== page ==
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pastedGraphic_13.pdfAntarctic Ice Shelf Is Ready to Break Apart, Setting in Motion a Severe Rise in Sea Levels

Scientists monitoring the fourth-largest Antarctic ice shelf, Larsen C, predict that a major crack will soon span the entire length of the shelf. When that happens, the massive ice sheet will fully break off, producing one of the biggest icebergs ever to be recorded. The crack formed in an area particularly prone to warming and has grown at an increasingly fast pace in recent months. Since the end of 2016, it has expanded by the length of around five football fields every day. The researchers are even more worried, however, about the impact Larsen C's degradation will have on the larger ice shelves behind it. "If the ice shelf breaks apart, it will remove a buttressing force on the glaciers that flow into it. The glaciers will feel less resistance to flow, effectively removing a cork in front of them." The melting of these larger ice shelves will result in substantially higher sea level rise.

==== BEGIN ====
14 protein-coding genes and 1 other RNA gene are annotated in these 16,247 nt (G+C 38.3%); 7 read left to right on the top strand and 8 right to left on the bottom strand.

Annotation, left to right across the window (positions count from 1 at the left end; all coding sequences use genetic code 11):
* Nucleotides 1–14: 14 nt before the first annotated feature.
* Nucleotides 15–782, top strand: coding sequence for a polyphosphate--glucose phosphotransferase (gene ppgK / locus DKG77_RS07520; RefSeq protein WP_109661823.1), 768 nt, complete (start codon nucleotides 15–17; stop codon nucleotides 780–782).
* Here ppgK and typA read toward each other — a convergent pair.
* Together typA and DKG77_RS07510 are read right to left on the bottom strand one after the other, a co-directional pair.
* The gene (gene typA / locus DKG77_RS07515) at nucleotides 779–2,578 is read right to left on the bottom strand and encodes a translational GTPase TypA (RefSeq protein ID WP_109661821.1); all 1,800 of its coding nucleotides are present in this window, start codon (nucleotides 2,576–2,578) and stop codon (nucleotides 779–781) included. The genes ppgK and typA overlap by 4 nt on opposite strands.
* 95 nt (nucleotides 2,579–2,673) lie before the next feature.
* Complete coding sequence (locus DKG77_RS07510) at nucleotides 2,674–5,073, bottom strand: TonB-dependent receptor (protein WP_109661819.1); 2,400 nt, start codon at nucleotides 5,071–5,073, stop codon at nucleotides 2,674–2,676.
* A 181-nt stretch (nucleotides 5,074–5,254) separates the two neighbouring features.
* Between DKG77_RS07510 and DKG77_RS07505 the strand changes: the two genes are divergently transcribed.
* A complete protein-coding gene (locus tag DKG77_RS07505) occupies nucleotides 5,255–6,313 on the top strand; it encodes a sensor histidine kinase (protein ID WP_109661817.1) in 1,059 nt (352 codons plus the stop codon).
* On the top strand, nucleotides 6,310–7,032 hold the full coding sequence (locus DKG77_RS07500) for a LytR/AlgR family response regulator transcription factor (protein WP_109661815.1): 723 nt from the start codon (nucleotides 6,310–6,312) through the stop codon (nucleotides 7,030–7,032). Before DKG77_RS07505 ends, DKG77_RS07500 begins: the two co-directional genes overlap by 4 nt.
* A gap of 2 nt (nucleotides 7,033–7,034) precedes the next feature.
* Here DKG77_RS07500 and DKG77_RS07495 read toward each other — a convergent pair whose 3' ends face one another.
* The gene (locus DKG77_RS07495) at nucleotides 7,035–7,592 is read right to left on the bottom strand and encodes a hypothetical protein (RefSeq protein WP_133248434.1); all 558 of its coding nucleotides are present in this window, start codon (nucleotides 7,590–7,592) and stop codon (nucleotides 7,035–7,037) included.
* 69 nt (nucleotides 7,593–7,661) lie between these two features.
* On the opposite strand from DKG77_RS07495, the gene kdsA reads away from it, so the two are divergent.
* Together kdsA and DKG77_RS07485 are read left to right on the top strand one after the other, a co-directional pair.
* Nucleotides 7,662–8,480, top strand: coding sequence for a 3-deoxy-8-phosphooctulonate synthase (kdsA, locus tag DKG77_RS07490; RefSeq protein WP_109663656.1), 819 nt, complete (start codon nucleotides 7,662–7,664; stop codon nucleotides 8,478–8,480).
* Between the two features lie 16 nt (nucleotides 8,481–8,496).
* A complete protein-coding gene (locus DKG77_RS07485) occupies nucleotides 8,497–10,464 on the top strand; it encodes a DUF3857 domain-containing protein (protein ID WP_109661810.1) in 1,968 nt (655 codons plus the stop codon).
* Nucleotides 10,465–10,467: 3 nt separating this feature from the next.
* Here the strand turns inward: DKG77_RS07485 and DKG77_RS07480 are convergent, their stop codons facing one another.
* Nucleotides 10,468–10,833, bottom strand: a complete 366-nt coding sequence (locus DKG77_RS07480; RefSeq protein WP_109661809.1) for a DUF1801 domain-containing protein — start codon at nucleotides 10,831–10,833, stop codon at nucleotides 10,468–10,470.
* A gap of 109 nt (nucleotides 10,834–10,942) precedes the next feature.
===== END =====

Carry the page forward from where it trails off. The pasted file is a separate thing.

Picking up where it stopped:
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pastedGraphic_14.pdf"Extreme" Changes Continue to Reshape the Arctic Environment

Scientists have said during this past year the Arctic is "beyond even the extreme" as global climate change has altered the region. Arctic sea ice is sitting at a record low for this time of year and a new North Atlantic storm is about to bring more warm air in from the lower latitudes, bringing the Arctic temperatures near the freezing point. This shift in temperatures could magnify warming trends and begin to scramble weather patterns around the globe. The Arctic's four million residents will be directly impacted by these growing trends, with mid-latitude populations expected to experience more extreme weather events in the future. Models have consistently underestimated the level of ice loss in the past, leaving scientists concerned that the ice declines will beat current projections. Even the best-case scenario has the Arctic warming 4-5 degrees Celsius, with NOAA oceanographer James Overland, stating, "We really don't have any clue about how disruptive that's going to be."